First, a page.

Actually a part of me for a moment considered moving back.  I think there’s some bidness I have to of-care-take there, but … I will trust the time for that comes in its own good sweetness.

Seattle–well… I felt merely tolerated and “yes, but of course” while I lived there.  The energies of the town were respectful, but I think the town was well shut of me.  (Btw, I felt a more sinister element the last time I spent a few days in Boston.  I really felt the evil that had resided in that town in the pre-Revolutionary era that had taken root there and had not ever been dislodged.  There was an uneasy coexistence with the intellectuals, scienties and culturati.  But still the malefic financial sector’s influence in this little London was fairly . . . Jehovahsatanick to say the least.)  Seattle was ever deferential and somewhat “Libra-indulgent” in that there was a firm “we’ll see” energy going on there that I never could get beyond.    It wasn’t like Denver’s ceiling per se.  The barriers were horizontal rather than vertical.  I felt like institutions and possibilities there were foreclosed on some level.  Interesting things happened there, but actually right now I can’t say that my time in Seattle served to forward me in any way.  It was the place I had to go to start grieving and healing my family wounds.  It was there that I performed my “Requiem Familiae Morellae” (the Requiem for My Family Even Though They’re Still Alive”).  And it helped me to transition to NYC and NYU-FWIW.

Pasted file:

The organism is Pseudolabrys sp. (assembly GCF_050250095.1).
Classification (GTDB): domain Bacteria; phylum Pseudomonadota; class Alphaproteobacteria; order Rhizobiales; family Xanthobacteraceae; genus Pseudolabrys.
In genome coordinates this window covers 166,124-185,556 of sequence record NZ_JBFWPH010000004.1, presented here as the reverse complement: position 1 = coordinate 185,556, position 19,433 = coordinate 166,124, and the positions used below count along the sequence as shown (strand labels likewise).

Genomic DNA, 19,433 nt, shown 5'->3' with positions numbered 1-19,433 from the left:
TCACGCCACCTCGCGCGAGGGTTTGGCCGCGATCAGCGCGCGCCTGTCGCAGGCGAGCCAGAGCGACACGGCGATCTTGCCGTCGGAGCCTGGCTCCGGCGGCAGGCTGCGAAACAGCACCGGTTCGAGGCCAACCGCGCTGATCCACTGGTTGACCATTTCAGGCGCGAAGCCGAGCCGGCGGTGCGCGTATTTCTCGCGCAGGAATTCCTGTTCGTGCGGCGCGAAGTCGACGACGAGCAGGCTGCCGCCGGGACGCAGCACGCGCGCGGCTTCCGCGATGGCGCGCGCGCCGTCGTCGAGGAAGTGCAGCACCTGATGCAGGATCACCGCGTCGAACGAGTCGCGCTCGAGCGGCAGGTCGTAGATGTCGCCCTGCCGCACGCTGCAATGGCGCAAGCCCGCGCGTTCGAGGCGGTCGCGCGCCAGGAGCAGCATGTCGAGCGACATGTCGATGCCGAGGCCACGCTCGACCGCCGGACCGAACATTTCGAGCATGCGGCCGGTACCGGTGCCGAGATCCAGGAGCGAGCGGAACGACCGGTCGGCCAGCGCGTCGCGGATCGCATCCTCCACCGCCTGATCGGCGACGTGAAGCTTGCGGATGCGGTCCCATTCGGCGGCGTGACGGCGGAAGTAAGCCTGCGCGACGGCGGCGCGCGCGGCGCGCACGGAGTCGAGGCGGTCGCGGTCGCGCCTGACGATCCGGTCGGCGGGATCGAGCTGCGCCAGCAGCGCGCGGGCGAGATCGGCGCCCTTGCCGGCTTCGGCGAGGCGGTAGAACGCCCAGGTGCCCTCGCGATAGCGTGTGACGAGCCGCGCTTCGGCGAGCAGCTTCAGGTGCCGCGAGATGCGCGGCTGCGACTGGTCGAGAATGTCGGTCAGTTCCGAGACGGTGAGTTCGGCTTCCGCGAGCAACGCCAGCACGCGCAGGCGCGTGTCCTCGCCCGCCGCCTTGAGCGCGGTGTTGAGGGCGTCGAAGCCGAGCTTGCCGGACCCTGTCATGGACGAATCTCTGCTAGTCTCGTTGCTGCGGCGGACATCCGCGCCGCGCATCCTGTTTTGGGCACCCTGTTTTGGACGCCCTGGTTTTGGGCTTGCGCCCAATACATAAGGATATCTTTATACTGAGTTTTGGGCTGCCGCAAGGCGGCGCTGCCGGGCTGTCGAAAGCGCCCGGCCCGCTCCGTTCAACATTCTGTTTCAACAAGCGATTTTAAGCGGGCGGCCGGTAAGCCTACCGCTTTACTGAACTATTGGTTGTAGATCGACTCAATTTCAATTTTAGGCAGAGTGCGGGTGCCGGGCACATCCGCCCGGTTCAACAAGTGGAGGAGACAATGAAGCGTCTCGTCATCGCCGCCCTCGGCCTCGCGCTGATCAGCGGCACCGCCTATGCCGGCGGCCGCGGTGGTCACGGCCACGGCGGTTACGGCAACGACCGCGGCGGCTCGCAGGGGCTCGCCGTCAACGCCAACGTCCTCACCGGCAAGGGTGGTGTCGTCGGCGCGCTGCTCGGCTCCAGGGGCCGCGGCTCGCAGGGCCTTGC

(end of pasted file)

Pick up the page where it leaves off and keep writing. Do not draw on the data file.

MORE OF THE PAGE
Not sure what all this means really.  This blog post idea came to me in the meditative moments of shredding lettuce, cutting up a tomato, onion, pepper, etc.  And I was eager to get to it today.  Just as I’m eager and excited to get to the Pop-Up Plays tonight!  Art Night Schenectady November is Upon Us.   And the ensuing weekend should prove to be fabulous.

H’ray!